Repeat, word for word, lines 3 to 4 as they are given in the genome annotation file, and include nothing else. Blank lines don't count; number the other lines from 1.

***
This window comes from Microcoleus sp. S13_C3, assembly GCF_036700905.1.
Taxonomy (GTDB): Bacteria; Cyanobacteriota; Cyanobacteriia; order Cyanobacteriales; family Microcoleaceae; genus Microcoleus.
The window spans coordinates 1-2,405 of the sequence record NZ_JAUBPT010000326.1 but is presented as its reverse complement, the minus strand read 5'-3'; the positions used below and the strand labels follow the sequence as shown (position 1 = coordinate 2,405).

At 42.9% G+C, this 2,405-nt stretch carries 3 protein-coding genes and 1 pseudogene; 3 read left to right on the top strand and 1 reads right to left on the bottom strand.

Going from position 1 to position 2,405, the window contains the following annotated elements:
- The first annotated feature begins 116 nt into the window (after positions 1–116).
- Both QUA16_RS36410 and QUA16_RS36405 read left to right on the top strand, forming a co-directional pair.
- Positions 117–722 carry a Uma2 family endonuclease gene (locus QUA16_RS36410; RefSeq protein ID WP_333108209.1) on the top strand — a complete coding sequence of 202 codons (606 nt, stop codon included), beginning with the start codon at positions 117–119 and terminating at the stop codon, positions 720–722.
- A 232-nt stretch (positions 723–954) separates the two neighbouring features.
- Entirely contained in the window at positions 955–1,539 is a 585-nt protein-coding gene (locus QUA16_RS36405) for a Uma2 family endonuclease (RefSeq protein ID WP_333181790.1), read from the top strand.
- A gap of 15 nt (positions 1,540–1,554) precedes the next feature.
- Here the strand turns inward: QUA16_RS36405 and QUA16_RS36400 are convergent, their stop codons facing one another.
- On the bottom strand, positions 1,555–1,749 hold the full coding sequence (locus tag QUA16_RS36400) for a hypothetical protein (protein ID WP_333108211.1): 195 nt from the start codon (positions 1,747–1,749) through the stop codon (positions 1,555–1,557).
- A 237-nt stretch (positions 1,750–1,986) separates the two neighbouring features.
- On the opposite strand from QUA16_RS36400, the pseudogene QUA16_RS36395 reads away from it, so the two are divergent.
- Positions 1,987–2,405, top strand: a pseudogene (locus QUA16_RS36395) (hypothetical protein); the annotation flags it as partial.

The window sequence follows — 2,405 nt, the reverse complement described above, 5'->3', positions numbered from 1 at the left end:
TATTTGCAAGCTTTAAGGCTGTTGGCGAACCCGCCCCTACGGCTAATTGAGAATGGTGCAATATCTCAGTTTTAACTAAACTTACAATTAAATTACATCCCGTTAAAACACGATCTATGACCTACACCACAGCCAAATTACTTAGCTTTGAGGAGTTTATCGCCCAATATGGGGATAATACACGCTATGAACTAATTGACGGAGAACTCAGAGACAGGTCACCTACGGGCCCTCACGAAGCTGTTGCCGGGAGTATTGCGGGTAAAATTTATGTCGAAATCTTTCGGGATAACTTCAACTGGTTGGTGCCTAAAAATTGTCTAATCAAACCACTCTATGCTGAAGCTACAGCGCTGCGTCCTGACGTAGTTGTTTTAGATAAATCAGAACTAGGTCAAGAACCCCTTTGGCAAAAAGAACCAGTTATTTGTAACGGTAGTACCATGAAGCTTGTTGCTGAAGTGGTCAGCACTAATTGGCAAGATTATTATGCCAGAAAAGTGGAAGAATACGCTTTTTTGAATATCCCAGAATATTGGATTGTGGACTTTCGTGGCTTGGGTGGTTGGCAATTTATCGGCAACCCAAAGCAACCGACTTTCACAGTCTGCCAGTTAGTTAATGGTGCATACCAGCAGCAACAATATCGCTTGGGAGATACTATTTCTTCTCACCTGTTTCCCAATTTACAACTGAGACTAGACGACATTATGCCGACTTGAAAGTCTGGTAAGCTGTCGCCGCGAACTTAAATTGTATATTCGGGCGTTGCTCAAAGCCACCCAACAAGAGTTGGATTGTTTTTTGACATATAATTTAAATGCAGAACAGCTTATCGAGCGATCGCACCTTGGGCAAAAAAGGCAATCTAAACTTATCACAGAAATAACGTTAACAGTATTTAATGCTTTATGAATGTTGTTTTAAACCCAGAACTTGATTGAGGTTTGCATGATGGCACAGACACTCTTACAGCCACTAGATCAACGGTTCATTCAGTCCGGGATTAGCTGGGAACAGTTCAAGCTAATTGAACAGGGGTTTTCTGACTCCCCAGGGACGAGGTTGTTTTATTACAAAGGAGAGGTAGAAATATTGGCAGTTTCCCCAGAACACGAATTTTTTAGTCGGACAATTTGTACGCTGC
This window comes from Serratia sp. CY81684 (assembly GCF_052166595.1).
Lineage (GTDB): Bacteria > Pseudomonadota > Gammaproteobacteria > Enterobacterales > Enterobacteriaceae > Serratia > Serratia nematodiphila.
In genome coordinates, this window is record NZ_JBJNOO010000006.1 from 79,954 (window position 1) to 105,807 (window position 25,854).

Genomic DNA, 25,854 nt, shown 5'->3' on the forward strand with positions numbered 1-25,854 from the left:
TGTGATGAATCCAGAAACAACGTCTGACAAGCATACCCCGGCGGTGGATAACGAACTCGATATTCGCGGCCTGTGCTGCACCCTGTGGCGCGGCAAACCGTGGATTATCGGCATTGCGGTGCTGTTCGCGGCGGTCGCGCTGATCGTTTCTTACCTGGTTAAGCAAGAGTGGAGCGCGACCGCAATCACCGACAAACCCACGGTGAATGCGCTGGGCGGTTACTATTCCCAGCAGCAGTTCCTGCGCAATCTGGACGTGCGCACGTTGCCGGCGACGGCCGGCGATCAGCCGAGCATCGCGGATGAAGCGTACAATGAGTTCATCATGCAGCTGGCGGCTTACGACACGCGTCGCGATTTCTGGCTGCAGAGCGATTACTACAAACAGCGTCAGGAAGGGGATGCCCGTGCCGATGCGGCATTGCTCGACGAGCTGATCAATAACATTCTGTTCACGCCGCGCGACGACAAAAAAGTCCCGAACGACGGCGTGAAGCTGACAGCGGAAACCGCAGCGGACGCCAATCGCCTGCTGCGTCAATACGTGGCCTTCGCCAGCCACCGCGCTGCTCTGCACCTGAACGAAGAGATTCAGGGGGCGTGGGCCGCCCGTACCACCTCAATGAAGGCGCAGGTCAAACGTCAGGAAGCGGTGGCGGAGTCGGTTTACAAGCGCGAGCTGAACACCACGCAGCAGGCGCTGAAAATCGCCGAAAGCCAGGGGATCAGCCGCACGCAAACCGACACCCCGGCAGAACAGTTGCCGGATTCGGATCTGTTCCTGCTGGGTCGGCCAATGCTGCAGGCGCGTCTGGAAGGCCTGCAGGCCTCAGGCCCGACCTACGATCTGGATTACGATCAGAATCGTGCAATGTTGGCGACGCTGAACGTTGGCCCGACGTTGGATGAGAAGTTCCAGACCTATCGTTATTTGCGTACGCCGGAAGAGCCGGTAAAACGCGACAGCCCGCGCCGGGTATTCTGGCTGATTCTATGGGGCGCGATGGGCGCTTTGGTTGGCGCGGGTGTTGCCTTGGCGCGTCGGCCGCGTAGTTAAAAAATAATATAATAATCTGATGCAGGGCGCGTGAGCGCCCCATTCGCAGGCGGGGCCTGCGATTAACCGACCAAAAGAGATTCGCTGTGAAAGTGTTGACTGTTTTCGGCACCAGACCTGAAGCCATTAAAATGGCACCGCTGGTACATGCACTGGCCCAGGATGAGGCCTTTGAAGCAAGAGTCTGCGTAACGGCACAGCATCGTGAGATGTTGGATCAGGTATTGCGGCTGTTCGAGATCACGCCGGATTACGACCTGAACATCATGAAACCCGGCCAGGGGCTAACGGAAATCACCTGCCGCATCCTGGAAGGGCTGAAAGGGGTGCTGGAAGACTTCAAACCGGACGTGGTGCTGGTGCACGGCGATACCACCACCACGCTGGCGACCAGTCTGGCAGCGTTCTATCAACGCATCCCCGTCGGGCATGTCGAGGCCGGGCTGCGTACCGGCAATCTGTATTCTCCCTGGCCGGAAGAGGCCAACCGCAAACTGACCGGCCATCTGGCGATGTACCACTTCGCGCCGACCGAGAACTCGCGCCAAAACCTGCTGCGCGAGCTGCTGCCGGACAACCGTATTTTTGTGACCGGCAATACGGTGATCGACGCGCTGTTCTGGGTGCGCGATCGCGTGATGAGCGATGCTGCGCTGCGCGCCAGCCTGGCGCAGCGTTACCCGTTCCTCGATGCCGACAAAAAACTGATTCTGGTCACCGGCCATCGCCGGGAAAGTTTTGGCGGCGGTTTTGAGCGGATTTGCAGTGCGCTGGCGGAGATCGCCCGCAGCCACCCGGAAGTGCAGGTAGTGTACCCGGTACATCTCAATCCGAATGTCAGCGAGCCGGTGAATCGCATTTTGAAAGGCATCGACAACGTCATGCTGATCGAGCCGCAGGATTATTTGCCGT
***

The window spans coordinates 1-2,405 of the sequence record NZ_JAUBPT010000326.1 but is presented as its reverse complement, the minus strand read 5'-3'; the positions used below and the strand labels follow the sequence as shown (position 1 = coordinate 2,405).

At 42.9% G+C, this 2,405-nt stretch carries 3 protein-coding genes and 1 pseudogene; 3 read left to right on the top strand and 1 reads right to left on the bottom strand.